Added 958 days ago. 3 December 2021

Did you know… More than 10 million turkeys are consumed at Christmas, each year? Why? This blog explores the question “why do we eat turkey?" on Christmas day.

With the festive season in full swing, now is the time to begin preparations for Christmas dinner to ensure you are eating some delicious turkey with all the trimmings on the 25th December. But just why do we eat turkey?

In this blog, we head back 500 years to find out why turkey is such a societal tradition of the festive season.

Why Did We Start Eating Turkey?

Turkey hasn’t always been a staple part of the traditional Christmas dinner we know and love today, in fact more than 500 years ago people would consume Goose, Boars’ head and even Peacock!

Farmers wouldn’t want to opt for chicken or beef alternatives because it was beneficial to save their livestock to produce more eggs and milk, which were historically much more expensive.

However, in 1526 turkey was first bought to the UK by Yorkshire born man, William Strickland. William acquired six turkeys from his travels. From there, farmers began to realise that the other meats; Goose, Boar and Peacock could be used to produce other foods.

Back then, turkey became a luxury as it would cost approximately a week’s wages to purchase. In the 1500s, Henry VII was the first English King to have turkey alongside his Christmas trimmings, but it was Edward VII who made the festive meat, fashionable.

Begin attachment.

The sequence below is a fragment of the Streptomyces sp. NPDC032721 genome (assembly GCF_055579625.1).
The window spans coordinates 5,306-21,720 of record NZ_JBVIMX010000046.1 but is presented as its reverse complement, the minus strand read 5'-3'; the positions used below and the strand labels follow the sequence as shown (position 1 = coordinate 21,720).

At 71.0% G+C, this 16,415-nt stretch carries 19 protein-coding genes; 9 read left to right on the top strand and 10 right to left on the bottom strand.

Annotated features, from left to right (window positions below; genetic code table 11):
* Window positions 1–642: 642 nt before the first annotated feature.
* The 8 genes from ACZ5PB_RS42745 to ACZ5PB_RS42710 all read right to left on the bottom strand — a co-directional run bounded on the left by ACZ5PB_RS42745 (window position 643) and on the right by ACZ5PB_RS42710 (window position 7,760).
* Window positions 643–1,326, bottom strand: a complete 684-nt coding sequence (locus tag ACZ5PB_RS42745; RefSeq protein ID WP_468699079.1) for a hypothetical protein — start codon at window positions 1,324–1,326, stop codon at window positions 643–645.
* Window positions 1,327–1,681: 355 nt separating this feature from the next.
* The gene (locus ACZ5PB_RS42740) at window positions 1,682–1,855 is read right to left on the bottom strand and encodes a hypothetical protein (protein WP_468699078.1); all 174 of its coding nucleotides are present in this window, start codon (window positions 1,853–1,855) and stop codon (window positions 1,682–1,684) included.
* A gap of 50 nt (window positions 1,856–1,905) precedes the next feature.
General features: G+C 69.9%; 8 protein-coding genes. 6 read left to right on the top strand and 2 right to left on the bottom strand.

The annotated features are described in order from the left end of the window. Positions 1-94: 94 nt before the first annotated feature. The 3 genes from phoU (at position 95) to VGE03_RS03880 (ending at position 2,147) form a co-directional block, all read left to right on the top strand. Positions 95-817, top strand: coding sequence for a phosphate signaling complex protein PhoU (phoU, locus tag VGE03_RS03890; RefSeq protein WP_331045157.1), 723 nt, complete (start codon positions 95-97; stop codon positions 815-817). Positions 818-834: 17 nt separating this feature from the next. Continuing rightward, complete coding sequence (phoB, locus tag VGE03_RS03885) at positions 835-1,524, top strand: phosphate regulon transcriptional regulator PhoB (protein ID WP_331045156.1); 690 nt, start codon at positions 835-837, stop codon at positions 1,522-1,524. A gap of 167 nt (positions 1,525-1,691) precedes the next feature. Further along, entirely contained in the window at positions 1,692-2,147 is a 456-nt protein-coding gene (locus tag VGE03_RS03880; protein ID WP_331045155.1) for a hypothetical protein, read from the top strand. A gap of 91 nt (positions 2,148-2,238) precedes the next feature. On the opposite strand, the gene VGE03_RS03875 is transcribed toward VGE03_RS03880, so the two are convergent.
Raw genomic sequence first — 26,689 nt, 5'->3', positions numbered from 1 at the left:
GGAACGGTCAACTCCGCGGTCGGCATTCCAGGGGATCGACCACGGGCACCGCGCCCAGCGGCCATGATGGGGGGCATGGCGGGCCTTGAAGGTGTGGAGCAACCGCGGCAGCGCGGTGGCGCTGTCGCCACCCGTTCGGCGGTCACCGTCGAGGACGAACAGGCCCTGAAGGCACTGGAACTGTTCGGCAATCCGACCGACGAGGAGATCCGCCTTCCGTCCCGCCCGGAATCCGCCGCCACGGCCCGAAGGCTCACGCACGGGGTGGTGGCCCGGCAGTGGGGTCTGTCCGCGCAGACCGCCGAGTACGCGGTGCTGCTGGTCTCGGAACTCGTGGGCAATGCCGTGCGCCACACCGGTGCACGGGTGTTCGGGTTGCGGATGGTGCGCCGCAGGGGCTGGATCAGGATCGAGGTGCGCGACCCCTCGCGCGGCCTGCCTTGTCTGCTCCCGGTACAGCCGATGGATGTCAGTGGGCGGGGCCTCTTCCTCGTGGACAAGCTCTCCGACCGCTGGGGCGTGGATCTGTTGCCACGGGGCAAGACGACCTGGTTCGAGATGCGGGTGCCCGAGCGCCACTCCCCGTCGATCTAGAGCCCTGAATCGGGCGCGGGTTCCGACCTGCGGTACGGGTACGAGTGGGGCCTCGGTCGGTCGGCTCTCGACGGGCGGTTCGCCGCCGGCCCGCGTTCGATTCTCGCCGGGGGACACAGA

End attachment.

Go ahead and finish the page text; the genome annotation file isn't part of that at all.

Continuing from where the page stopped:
Furthermore, in 1843, Charles Dickens bought the iconic Christmas dinner scene to our screens. Do you remember the scene?

Turkey has only become a mainstream addition to our Christmas dinner in the last 60 years, post-World War II. As people can now afford to purchase the festive bird and have refrigerators in their homes to preserve the turkey until the 25th December or keep it as leftovers for sandwiches, stews or salad. 

Which Countries Eat Turkey?

Did you know - Over 10 million turkeys are eaten at Christmas, each year?

But we want to know, just where are they being eaten? In Britain, US, Australia, Canada and New Zealand roast turkeys are a staple part of Christmas dinners – it’s fair to say it’s not Christmas dinner without one, unless you are vegetarian of course!

However, whilst we consume turkeys, it’s not always the choice of meat to consume in other countries… In fact, it is hugely rare in Europe, places such as Germany opt for traditional meats such as venison or wild boar. Whereas, Portugal and Sweden opt for seafood alternatives such as caviar or raw fish to celebrate the Yuletide season. 

Where ever we are in the world, one thing is for sure! We love to celebrate Christmas.

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